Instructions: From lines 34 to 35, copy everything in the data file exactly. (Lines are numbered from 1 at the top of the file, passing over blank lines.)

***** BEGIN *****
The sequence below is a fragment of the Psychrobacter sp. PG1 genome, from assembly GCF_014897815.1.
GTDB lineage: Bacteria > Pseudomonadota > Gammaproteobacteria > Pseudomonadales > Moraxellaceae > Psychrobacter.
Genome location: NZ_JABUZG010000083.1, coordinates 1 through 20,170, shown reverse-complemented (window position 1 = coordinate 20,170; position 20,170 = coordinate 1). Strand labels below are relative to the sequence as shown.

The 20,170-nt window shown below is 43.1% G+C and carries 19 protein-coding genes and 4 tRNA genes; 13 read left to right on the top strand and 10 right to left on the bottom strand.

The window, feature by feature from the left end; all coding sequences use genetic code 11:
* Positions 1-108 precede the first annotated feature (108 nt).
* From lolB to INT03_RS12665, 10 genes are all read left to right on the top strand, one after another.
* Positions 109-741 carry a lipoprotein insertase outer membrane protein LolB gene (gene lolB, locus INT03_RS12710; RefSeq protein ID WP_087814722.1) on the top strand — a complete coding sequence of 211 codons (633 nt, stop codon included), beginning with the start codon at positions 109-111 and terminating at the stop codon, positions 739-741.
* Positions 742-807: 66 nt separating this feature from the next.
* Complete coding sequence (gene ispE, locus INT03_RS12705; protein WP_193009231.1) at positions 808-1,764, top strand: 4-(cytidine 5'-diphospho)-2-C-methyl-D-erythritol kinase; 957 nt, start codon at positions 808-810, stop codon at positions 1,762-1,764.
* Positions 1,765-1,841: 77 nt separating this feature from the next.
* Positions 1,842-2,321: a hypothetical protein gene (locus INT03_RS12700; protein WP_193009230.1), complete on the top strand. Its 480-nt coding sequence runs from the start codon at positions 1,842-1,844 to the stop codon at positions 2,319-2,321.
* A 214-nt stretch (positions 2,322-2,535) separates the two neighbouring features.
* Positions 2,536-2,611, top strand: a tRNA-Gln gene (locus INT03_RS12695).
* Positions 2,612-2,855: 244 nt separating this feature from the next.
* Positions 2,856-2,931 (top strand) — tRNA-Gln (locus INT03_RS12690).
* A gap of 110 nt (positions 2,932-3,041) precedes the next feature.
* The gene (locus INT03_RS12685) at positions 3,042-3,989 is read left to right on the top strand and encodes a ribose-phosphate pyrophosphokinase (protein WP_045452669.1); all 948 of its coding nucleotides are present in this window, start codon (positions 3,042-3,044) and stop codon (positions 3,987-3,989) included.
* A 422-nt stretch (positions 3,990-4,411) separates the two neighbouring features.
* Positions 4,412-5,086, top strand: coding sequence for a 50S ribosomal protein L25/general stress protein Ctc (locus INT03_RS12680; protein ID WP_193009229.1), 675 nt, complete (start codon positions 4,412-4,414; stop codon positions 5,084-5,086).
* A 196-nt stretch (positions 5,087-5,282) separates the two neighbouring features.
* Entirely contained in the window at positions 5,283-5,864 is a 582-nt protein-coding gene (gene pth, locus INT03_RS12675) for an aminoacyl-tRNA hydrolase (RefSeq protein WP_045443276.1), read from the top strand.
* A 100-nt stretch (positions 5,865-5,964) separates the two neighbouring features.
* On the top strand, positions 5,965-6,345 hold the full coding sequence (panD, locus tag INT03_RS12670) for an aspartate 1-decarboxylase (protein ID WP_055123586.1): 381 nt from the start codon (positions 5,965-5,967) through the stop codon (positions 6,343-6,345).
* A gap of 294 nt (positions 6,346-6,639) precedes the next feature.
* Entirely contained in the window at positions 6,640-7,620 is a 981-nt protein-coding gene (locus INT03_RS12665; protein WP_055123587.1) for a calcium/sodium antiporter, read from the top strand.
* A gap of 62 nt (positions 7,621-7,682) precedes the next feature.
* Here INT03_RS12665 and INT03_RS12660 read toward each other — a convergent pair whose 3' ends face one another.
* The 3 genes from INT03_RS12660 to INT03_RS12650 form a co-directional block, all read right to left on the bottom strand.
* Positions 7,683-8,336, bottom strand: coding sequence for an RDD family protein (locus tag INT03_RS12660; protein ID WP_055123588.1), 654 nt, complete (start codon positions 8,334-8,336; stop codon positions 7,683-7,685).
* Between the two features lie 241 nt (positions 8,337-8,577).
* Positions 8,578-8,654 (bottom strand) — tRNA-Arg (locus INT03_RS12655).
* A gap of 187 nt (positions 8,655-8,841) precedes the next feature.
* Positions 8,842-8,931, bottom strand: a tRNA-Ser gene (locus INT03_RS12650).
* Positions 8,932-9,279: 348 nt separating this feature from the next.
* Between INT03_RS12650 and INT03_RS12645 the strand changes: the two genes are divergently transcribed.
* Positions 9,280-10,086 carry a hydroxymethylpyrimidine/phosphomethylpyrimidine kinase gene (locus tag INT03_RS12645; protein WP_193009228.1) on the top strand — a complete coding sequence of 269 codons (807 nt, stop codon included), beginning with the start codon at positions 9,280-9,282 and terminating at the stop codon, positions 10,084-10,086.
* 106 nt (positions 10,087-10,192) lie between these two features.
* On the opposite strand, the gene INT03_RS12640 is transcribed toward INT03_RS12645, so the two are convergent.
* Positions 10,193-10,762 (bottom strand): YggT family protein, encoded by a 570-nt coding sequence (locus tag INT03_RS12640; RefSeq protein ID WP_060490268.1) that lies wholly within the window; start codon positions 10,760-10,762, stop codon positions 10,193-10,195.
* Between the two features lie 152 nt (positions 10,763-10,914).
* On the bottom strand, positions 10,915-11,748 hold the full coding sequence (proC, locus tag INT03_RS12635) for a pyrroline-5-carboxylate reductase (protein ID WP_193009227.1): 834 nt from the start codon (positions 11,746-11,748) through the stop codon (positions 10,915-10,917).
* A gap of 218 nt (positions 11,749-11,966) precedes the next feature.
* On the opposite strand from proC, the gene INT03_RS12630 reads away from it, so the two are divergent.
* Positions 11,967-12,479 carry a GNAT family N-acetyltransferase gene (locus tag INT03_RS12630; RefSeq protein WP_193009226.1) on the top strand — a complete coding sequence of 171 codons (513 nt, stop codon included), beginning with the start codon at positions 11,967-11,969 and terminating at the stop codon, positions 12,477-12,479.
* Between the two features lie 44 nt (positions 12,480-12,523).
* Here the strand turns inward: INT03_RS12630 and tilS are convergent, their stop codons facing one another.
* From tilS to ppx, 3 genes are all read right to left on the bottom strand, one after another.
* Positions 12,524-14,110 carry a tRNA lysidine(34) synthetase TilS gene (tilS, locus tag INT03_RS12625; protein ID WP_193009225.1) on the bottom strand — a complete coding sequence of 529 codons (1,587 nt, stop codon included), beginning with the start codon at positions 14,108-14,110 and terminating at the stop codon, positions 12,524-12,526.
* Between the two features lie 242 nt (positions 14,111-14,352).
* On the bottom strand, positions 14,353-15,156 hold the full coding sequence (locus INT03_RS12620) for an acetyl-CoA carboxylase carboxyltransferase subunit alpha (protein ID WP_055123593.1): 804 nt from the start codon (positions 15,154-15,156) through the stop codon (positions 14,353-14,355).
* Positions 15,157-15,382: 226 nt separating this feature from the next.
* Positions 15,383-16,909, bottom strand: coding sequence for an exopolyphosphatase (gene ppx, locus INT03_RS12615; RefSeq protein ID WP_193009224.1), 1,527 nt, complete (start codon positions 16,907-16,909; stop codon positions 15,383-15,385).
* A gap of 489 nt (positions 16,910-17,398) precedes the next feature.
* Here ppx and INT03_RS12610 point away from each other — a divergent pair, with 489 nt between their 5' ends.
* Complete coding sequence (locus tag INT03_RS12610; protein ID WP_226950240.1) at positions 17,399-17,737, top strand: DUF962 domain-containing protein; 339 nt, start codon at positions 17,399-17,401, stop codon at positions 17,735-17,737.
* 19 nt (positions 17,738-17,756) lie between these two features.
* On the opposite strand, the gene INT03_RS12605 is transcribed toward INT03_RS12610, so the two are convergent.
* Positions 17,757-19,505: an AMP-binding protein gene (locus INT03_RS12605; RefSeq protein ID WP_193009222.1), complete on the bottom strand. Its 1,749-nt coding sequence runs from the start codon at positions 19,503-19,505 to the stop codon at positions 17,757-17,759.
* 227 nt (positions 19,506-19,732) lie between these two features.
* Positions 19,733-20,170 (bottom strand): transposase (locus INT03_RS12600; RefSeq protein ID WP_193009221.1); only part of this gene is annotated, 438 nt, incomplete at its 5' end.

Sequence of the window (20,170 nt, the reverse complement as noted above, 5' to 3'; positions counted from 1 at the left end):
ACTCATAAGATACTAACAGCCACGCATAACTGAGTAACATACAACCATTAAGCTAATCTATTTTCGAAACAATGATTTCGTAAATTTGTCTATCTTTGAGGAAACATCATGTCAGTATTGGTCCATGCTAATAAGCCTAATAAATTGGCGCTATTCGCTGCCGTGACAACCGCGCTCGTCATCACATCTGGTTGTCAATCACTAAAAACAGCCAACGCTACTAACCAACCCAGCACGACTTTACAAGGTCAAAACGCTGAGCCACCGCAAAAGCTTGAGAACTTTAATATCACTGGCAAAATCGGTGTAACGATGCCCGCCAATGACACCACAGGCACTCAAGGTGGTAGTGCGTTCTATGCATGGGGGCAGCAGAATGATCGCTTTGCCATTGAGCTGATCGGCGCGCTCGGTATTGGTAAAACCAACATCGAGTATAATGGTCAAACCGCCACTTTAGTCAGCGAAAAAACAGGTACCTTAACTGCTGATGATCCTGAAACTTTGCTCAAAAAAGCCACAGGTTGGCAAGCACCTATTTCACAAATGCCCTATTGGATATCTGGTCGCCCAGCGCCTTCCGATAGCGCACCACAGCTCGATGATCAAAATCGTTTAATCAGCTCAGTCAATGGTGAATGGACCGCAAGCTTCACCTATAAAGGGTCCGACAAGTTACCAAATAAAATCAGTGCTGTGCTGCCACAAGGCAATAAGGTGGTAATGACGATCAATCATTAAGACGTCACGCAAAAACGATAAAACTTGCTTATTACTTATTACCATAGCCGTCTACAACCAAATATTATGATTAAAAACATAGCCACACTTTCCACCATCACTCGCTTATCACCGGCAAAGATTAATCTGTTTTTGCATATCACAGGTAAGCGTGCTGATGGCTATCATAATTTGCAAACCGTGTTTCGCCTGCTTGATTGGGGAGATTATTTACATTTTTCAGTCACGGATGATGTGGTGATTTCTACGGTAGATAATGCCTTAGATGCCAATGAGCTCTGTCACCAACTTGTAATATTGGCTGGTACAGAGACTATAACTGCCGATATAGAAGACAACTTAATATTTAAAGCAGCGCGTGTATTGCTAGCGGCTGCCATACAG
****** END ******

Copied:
* Positions 8,842-8,931, bottom strand: a tRNA-Ser gene (locus INT03_RS12650).
* Positions 8,932-9,279: 348 nt separating this feature from the next.